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  • Kyle, it's very difficult to see where the railroad ends and the backdrop begins...the artwork is fantastic. Any hints on your technique and methods? Thanks for sharing.

    Horton M.


    • This is a link to my Youtube video on painting mountains and valleys:

      I have a couple of other backdrop painting videos on my Youtube site including how to paint California Foothills and Pine Trees by Dave Biondi.


      • Thanx James,

        Thanx Horton,

        I shall try to give ya'll some info on how I did my backdrop. After studying John Allen and others, I realized that they were not just making a backdrop. but were in effect creating a 'place'. A place where you can actually imagine yourself being. After that, I just follow the rules if you will, 1. Keep the horizon at or above eye level if possible, 2. Paint or draw all distant objects and clouds first. 3.Work your way forward, using vanishing point perspective. You can read all about it online, google vanishing point.

        I use pastels, (chalk) both plain and oil. You can buy them at any Hobby Lobby or Michaels, or any art supply store. This is only my second backdrop. The first was done in acrylics. The fact is I have never painted anything before, or done anything with pastels. I could always draw pretty good, so I decided to try a backdrop. My first attempt got good reviews, but I never was really happy with it completely, and so I continued to work at it, changing little bits here and there until 5 years later I said well I guess it looks done. This time I decided to use pastels just on a whim. I quickly found out that unlike paint, if I didn't like some thing, I could just wipe it away for the most part, or a little soap and water spray and it went away almost completely. I did use acrylics to paint the sky and the basic shapes of the mountains. Darker browns in front, lighter the farther back in the distance. From there I just made it up as I went along. I drew in what might look good, and either kept it or scrapped it. Next I added details, shadows, rocks etc. By the way it is VERY important to determine your light source direction (which way the sun is shining from) before you start. I might also add that the Master...JOHN ALLEN always seriously recommended that you have your layout lighting in completely before starting on your backdrop; as this will help to keep the shadows you paint into the backdrop from the sun, most effective.. Also never place objects, bldgs, trees, etc. in spots where they cast shadows on your backdrop. This alone is one of the biggest boo,boos, when it comes to the presentation of your piece of art, YOUR LAYOUT. Even the most exquisite backdrop can be reduced in effectiveness by the unfortunate shadow on the sky. One other offering if I may, step back and view your work from a distance every once in a while, it'll quite possibly help you place yourself in the layout. After all that's the whole idea, BE IN YOUR LAYOUT. Also there's no right or wrong way, it's your railroad. Oh yeah,...HAVE FUN (it's the best thing to have)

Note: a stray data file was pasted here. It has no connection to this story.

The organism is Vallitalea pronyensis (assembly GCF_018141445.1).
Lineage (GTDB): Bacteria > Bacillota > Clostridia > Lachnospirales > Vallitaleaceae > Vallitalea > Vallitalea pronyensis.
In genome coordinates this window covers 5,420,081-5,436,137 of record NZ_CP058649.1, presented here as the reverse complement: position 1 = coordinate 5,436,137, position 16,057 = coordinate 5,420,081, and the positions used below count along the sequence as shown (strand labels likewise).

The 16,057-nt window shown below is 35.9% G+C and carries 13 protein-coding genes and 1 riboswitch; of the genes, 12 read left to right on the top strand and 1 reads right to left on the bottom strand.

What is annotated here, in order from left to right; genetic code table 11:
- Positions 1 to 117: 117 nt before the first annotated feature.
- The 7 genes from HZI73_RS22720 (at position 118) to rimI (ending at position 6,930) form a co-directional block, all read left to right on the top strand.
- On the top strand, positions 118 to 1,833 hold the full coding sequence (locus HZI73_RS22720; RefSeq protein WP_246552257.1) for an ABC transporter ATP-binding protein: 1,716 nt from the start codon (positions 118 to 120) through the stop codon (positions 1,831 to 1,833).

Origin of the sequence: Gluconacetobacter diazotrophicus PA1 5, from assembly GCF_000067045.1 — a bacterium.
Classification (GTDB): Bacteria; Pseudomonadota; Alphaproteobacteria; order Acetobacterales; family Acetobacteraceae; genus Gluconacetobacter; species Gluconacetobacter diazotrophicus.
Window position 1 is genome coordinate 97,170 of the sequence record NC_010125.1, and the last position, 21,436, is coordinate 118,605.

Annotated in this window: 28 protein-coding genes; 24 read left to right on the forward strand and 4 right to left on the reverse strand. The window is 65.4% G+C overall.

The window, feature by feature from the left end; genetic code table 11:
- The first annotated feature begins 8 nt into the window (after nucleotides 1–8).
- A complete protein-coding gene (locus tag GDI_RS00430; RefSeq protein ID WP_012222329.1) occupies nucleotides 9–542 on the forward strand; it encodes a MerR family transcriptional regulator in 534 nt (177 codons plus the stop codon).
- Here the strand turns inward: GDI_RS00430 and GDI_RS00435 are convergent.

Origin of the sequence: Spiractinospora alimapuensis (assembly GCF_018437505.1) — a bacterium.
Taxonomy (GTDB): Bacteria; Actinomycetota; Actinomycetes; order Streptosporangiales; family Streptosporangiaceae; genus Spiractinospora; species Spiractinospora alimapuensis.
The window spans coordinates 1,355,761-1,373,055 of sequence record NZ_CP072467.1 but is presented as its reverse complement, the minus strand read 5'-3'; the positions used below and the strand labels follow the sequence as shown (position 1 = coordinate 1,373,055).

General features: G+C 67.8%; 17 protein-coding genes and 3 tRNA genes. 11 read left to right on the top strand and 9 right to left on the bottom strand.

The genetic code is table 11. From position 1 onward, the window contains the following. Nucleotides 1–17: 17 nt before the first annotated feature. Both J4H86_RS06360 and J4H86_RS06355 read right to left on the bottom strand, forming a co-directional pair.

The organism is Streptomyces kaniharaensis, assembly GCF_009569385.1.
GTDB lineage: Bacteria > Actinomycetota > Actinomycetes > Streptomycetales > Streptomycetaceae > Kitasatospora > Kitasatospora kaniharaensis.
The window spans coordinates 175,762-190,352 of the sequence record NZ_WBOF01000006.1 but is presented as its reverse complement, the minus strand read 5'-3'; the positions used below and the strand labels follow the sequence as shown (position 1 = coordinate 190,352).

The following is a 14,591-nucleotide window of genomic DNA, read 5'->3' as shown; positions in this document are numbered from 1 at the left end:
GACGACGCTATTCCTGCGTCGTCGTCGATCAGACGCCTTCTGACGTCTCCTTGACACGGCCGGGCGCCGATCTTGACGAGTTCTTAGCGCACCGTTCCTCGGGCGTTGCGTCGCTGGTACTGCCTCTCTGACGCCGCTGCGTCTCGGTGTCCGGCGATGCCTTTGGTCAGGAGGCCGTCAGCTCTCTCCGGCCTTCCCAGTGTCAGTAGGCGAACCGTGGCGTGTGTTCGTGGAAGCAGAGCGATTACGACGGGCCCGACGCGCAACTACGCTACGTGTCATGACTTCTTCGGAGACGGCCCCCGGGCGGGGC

Good luck, hope it helps



        • Many layout backdrops rise above the horizon, depicting distance mountains or nearer hills. One area that is often an exception is roads that run into a backdrop. They sometimes rise slightly as far as the edge of the 3D scenery and then disappear behind a downward slope, sometimes to appear again on the background, farther away before disappearing again in the distance.

          Recently I photographed a shallow house built overhanging a steep drop off and liked the effect of the entire background dipping below the edge of the scene for a change, like a model road dipping down before meeting the backdrop. you might find that perspective interesting as well.

          Modeling a similarly shallow structure a short distance in front of a backdrop can help eliminate weird perspective problems and shadows encountered when flats or structures sit flush against a backdrop.

          Here is the shallow house head on. The scene behind it is a fair distance away and incorporates part of a village that otherwise might not fit in your available space. Uplighting behind and below the 3D scenery can eliminate building shadows.

          Here are a couple side views of the shallow house. The drop off continues again behind the fence in the backyard. None of that needs to be modeled yet a photo backdrop set a couple inches behind the house could create the illusion of fair distance.

          On the other hand, reversing the point of view to the back of the shallow house, a completely different backdrop scene can be created using forced perspective smaller building facades sitting atop the ridge, visible sandwiched between shallow structures at the bottom and a sky backdrop.


          • Note also the old pedestrian railing with metal supports and a square rail laid on its corner. I recall them from 40+ years ago but I don't think I could find one remaining around here.


            • jbvb, Good eye noticing that railing! I have a few other photos of it, both along the edge of that ridge above, and also along a stretch of road right against the edge of the river. There several of the split iron rods holding up the railing are completely eaten through from the brackish water. What I also find interesting is the scarf joints for the wood rail seem to be randomly along its lenght, none of them supported by the rods, so many are sagging. I think these railings are held up more my habit than material